A day at a British beach is usually a disappointment. I know this year we’ve all come to realise that there are unique treasure troves of beauty much closer to home and our collective wanderlust can be satiated right here in Blighty. But Britain’s beaches are a different story. I lived in Bournemouth for a few years and know how miserable the cavalcade of sun-seekers truly are when pretending that Britain is geared up for the beach way of life. On the one weekend of the year when the weather is actually “beach friendly,” hordes of frantic, pasty, desperados (drinking Desperados) try to convince themselves that lying on a floor made of pebbles is somehow comfortable.
It was therefore with some trepidation that I ventured to the coast in search of The Sportsman: the long-fabled seaside spot, former “best restaurant in the UK” and indeed already reviewed positively by Palate a couple of years ago (everywhere is due a check-up and I was glad to take up this opportunity).
Due to rail replacement services – three words that fill any Brit with a pungent mix of dread and loathing – we never made it as far as Margate, Whitstable or even Seasalter. Instead, Faversham, an unassuming quaint little town, was our final stop. Kent is known as the “Garden of England”, which conjures an image of a green and pleasant land full of wealthy Tonbridge Wellians and Sevenoakians. It is in fact the most deprived county in the south and districts like Thanet are some of the most deprived in Britain. Faversham sits precariously between Thanet North and Sittingbourne and Sheppey as a more prosperous community and a beacon – an idea perhaps – that fortunes might change in northern Kent.
Walking five miles on roads with footpaths as intermittent as the signal certainly builds up your appetite. I fully expected to roll my eyes, turn to Cat and say “typical” with a British sigh of exasperation as we negotiated crowds, beach huggers, ramblers and bus-trippers filling the roads. But, instead, there was peace. The flat, expansive land that rolled out in front of us was hardly an oil painting. There were telegraph poles, a distant power sub-station and you could see Whitstable a few miles east. A handful of birdwatchers stared intently at a tree, binoculars out and a skein of geese took flight, as did turnstones and plovers.
I found a surprising sense of clarity here, an emotion that became my overarching thought as I reflected on my meal that day. The Sportsman is after all a pub, with all those oddities I so enjoy. The slightly yellowing taupe-ish walls, the wonky paintings from some local artist, the chairs and tables constructed of the same shade of wood as the floors, the wilting autumnal garden. The Sportsman has always been an impossibility for me: impossible to book, impossible to mimic, impossible to transport that sense of place or clarity anywhere else. But we sat, under the weight of that expectation and ate. Ate exceptionally well.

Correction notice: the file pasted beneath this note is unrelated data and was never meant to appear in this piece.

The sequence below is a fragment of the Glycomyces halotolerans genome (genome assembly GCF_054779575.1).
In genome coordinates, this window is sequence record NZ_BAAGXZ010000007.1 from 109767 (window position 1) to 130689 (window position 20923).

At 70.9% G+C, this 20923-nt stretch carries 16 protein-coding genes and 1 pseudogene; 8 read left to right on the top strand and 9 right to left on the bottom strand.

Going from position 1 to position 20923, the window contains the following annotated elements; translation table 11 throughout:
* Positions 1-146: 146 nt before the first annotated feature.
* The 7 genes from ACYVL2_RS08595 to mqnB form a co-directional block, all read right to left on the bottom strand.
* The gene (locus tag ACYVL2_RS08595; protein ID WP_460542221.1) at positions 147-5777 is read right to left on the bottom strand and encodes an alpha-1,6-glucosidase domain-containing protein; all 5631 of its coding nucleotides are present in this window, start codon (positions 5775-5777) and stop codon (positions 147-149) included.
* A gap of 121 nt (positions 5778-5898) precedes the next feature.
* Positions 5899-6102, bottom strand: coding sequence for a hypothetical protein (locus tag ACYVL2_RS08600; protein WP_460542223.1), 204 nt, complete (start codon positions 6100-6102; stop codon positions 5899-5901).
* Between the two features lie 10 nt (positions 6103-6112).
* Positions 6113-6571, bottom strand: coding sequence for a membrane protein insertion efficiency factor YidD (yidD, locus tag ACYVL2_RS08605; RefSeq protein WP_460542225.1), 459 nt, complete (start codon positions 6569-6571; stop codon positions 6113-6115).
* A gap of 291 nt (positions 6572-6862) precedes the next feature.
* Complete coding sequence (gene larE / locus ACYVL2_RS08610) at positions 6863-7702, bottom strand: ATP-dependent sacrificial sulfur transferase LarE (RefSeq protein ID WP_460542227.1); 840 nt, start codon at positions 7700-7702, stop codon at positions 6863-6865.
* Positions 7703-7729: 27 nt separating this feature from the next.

The still-warm poached oyster supported by a generous mound of caviar started what I can only describe as one of the most intentional, well-conceived meals I’ve enjoyed in years. If you knew nothing of Stephen Harris’ cooking you could eat that oyster and understand The Sportsman’s entire raison d’être.
Continuing with exceptional soda bread and then a truffle, mushroom and celeriac tart, which was as well-executed as any dish I’ve had this year, I landed at the slip sole with seaweed butter.
Avowedly local, Harris’ cooking, innovation and intent can be traced back to, summed up by and possibly even flow from this one plate. Simple, yet devilishly difficult to execute; innovative, yet contains just four components. The slip sole dish is to The Sportsman what the spherified olive was to El Bulli; what the bone marrow and parsley salad is to St John; what the eel sandwich is to Quo Vadis. It’s an enigmatic plate of joy this; the firm yet tender fish pulling just so as you prize flesh from bone and mop up that intense, salty seaweed enhanced butter which penetrates through the fish.
The meal wasn’t all smooth sailing though. My duck main course, whilst incredibly flavourful, was not delivered as pink as promised, and for all of the inescapable joy of our mushroom risotto and our cured trout plate, I found the famous chocolate tart to be overly sweet and lacking in some of that refinement that is so characteristic of The Sportsman (as an ardent chocolate lover and a man with an insatiable sweet tooth, that pained me to write).
However, as I tucked into a lighter-than-air raspberry soufflé, I considered once again the clarity of the food, the pub itself and this vision that underlies it all. It’s the simplest of things: local ingredients used to be so pervasive in cooking, before words like provenance were used as a kind of marketing tool.
It’s a clarity that sense of place helps to achieve, an almost stubborn identity of British cooking perfectly personified and housed within that most typically British of institutions: a rather shabby but glorious pub turned restaurant.
The Sportsman could never redeem all British seaside towns. It’s not likely to persuade me that a holiday in Skegness could ever be as glorious as a week in Tavira. But what The Sportsman can do is convince me that a day at (or at least, quite near) the beach isn’t always a disappointment.
by Mike Daw